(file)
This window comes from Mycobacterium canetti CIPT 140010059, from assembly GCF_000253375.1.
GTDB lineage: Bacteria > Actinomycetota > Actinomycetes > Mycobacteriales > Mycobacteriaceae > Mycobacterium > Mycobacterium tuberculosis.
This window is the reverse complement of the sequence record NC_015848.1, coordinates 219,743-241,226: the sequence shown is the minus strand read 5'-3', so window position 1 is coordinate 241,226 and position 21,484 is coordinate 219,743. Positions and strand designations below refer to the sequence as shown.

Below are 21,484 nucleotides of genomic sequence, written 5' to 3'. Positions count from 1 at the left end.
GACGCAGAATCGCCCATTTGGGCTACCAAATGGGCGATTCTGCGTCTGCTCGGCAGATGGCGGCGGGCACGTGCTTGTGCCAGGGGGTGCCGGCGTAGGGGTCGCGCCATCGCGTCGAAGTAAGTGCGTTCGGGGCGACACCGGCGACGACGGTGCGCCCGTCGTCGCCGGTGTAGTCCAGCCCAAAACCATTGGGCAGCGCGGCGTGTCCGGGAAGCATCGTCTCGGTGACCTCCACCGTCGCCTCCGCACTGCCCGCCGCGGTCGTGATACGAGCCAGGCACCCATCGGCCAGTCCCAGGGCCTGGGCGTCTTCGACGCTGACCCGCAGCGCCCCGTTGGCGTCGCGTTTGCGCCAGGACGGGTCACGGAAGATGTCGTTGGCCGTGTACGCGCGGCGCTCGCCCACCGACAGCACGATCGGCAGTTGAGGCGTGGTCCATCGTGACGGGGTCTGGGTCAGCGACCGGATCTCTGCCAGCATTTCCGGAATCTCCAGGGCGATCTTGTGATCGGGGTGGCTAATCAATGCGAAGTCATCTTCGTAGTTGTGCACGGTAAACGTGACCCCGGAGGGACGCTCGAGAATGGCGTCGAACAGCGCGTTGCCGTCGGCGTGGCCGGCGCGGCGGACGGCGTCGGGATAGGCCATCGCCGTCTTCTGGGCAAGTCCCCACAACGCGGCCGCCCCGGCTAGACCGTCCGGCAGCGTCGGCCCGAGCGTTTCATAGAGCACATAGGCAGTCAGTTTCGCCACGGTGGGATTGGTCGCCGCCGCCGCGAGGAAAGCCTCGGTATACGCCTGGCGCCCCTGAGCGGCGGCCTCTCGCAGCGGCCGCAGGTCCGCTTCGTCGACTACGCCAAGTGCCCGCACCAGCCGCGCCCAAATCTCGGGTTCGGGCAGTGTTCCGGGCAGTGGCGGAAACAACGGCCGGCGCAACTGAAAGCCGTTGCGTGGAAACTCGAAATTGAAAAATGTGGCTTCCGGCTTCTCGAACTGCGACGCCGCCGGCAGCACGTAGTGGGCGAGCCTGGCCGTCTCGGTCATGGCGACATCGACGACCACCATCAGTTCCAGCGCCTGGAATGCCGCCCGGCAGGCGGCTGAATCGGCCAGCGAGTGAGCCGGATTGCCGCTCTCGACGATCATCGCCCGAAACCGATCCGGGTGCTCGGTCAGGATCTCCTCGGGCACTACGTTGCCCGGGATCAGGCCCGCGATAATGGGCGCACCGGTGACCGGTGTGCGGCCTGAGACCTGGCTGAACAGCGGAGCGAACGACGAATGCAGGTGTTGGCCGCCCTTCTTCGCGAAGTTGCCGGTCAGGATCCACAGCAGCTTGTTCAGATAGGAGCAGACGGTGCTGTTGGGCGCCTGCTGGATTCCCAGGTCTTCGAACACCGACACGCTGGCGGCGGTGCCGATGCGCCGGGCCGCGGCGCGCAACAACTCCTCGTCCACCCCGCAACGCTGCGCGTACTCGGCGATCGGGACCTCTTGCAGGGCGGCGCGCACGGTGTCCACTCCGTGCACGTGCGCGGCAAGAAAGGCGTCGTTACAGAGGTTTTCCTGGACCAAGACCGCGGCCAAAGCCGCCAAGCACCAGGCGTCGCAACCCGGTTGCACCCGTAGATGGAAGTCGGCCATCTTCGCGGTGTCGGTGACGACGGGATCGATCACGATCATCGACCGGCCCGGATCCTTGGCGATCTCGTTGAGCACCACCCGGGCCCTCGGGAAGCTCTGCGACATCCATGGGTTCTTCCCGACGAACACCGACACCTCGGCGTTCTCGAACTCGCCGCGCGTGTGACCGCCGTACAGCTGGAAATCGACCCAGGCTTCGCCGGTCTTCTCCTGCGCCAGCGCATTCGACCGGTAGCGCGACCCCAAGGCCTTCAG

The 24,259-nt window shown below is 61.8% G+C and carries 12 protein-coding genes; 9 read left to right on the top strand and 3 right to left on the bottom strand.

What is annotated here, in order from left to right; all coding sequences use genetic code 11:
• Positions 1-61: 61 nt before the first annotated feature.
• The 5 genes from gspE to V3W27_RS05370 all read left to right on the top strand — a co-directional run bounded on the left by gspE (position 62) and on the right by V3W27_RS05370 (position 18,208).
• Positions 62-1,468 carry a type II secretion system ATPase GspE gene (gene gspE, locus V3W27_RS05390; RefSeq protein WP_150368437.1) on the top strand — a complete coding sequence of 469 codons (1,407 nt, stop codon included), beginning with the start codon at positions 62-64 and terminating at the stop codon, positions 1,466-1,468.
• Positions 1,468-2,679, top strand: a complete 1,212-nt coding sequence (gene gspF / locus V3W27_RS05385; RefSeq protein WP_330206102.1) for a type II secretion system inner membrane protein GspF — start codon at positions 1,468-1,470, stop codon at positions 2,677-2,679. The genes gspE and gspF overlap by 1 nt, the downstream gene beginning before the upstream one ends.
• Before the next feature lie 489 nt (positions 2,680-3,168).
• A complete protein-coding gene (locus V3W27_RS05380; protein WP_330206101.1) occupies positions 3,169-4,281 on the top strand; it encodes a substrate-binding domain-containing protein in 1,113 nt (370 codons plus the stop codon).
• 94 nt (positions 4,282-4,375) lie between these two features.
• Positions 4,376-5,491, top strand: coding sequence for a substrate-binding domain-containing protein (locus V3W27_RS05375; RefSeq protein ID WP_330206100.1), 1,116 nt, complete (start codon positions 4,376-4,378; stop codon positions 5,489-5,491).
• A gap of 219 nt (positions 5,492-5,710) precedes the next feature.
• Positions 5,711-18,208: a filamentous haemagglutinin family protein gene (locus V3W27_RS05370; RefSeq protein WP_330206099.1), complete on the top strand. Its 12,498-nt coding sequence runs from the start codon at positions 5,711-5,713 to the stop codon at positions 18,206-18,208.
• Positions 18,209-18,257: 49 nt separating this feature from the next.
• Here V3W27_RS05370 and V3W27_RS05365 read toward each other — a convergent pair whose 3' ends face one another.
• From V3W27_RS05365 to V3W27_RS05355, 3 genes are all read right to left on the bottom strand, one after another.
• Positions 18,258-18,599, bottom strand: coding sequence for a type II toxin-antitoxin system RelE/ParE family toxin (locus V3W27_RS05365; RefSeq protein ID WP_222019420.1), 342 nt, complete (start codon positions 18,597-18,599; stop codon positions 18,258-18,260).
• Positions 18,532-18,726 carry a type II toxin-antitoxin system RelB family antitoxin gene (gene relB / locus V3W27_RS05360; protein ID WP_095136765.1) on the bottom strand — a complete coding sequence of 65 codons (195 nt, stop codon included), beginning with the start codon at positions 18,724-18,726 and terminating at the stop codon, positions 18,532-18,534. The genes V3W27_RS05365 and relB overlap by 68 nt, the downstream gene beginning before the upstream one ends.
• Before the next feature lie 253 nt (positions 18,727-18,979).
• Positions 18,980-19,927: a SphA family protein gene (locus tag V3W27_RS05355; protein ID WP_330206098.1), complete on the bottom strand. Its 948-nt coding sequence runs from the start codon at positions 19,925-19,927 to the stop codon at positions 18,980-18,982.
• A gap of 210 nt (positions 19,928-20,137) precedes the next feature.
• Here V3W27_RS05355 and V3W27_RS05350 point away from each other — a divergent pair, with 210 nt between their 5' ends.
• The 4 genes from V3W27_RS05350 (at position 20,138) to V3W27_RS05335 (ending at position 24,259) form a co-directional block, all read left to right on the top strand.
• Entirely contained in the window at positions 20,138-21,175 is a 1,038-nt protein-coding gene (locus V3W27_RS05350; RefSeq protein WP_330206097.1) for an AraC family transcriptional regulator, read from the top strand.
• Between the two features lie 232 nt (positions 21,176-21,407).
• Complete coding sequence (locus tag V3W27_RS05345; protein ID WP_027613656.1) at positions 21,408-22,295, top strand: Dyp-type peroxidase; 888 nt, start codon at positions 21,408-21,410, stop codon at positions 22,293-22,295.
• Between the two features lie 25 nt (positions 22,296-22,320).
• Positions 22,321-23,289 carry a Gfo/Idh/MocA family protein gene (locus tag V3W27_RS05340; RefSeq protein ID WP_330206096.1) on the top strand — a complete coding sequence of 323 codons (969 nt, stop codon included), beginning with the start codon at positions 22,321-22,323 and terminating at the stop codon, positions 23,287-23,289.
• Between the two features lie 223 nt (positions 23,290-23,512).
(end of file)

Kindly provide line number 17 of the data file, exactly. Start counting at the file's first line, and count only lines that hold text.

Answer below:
• Positions 5,711-18,208: a filamentous haemagglutinin family protein gene (locus V3W27_RS05370; RefSeq protein WP_330206099.1), complete on the top strand. Its 12,498-nt coding sequence runs from the start codon at positions 5,711-5,713 to the stop codon at positions 18,206-18,208.